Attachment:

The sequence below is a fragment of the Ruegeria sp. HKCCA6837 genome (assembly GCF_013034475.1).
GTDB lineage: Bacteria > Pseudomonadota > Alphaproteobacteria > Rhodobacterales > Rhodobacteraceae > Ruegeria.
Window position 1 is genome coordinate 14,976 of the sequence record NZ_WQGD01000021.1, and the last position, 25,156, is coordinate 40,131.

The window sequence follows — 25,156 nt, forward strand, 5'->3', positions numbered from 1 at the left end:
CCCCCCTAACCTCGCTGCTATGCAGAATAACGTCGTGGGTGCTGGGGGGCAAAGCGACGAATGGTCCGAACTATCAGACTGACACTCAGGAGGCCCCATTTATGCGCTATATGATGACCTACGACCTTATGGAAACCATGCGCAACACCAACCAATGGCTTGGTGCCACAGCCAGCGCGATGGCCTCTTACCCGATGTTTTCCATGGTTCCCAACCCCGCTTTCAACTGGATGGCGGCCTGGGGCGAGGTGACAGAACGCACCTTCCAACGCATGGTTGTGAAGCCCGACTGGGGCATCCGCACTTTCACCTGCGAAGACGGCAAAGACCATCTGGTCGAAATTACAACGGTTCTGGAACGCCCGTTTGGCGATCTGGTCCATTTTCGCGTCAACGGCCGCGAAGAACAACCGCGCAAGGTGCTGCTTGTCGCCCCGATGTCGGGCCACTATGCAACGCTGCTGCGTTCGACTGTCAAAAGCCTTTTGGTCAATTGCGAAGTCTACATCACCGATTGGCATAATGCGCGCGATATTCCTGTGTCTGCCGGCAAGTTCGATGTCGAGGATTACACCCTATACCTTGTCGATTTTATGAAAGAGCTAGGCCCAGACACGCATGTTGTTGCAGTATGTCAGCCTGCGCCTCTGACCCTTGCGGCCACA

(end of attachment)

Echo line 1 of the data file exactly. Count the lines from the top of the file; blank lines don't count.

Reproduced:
The sequence below is a fragment of the Ruegeria sp. HKCCA6837 genome (assembly GCF_013034475.1).